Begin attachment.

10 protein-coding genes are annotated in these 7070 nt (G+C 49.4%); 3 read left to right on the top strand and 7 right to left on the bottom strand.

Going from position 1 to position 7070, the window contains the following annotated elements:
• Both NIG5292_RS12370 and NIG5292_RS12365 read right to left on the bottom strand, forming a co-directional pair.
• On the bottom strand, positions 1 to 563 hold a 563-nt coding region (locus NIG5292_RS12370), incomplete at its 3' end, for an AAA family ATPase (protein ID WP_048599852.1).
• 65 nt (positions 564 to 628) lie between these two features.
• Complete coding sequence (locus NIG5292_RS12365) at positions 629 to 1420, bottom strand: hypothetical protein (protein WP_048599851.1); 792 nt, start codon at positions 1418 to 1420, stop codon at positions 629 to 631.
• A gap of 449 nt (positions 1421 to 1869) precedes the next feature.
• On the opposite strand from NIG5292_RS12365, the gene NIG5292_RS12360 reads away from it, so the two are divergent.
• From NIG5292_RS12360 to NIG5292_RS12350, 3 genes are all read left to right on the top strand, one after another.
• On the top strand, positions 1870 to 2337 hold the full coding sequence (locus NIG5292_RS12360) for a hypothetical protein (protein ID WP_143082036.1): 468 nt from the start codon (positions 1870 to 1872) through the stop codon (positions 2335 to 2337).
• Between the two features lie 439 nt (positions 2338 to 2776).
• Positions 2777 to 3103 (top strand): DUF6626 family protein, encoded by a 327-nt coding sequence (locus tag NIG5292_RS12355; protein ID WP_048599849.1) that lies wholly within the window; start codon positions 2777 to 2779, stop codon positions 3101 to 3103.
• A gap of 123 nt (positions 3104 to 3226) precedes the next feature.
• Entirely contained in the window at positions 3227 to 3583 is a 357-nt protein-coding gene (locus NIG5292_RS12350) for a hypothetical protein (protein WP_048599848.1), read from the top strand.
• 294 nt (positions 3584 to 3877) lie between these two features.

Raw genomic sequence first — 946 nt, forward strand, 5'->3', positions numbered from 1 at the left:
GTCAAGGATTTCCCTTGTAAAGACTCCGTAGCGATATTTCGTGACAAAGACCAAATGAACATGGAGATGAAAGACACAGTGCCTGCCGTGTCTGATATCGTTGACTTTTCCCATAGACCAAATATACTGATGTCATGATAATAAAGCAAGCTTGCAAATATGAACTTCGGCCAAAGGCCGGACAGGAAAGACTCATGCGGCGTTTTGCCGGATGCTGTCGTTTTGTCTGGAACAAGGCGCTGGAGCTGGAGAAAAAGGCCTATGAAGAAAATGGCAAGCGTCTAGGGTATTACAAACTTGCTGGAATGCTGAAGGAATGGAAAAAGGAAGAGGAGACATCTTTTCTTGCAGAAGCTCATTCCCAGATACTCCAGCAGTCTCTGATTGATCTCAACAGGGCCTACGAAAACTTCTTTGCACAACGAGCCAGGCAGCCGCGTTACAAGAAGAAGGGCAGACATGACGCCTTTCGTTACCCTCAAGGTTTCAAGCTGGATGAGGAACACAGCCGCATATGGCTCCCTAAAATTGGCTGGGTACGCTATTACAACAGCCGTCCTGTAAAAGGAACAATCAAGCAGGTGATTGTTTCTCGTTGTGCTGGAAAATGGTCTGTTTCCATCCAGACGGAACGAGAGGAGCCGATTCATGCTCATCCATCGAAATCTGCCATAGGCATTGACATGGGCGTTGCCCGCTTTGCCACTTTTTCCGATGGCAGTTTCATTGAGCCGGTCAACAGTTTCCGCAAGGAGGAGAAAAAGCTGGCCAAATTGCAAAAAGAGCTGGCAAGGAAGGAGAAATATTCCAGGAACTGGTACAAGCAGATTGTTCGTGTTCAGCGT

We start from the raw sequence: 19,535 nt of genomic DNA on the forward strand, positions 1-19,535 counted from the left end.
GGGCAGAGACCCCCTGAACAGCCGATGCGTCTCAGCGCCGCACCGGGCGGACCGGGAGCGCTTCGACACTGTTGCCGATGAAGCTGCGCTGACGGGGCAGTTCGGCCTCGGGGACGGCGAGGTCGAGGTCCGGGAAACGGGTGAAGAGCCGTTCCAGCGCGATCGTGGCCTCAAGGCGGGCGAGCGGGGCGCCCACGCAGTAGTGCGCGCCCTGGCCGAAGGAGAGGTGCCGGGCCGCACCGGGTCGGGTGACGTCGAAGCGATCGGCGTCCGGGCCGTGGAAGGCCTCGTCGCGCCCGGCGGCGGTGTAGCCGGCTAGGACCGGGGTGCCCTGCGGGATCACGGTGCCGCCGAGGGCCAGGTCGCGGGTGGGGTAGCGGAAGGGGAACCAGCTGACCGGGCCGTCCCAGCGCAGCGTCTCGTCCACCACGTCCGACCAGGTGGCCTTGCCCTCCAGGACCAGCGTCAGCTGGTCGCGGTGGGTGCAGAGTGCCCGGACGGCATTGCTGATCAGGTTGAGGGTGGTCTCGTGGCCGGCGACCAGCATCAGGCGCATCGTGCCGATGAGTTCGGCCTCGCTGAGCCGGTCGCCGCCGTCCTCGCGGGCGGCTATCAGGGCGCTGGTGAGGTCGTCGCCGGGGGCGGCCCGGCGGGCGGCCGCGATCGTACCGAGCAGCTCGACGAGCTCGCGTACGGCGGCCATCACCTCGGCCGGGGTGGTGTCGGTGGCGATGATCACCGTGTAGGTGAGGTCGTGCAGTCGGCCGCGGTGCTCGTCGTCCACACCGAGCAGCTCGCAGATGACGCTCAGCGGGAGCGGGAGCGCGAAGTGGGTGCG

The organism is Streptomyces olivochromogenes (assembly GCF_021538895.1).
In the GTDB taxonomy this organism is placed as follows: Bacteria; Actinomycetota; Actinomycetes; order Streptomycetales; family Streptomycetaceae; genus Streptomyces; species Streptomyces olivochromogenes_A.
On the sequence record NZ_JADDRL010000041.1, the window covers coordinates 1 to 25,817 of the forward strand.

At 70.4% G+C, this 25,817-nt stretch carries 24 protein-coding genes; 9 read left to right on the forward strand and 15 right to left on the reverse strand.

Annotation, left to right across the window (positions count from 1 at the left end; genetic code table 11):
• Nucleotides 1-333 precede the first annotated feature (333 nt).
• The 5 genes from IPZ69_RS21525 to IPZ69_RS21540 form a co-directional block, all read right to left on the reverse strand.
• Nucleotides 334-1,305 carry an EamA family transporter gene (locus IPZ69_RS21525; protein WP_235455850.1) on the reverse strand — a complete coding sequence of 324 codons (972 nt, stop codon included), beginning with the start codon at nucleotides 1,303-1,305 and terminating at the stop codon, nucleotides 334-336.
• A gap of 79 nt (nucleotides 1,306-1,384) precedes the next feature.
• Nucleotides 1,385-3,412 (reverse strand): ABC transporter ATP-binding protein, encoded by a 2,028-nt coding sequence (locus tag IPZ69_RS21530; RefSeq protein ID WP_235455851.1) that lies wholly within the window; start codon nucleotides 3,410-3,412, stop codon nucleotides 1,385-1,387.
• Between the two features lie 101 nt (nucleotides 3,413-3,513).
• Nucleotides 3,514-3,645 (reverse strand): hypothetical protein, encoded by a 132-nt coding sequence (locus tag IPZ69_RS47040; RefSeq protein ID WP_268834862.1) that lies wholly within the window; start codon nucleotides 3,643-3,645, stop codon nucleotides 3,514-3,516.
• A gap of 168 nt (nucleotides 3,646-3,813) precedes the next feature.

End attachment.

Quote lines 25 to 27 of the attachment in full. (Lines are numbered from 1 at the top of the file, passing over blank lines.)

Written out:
• Nucleotides 1-333 precede the first annotated feature (333 nt).
• The 5 genes from IPZ69_RS21525 to IPZ69_RS21540 form a co-directional block, all read right to left on the reverse strand.
• Nucleotides 334-1,305 carry an EamA family transporter gene (locus IPZ69_RS21525; protein WP_235455850.1) on the reverse strand — a complete coding sequence of 324 codons (972 nt, stop codon included), beginning with the start codon at nucleotides 1,303-1,305 and terminating at the stop codon, nucleotides 334-336.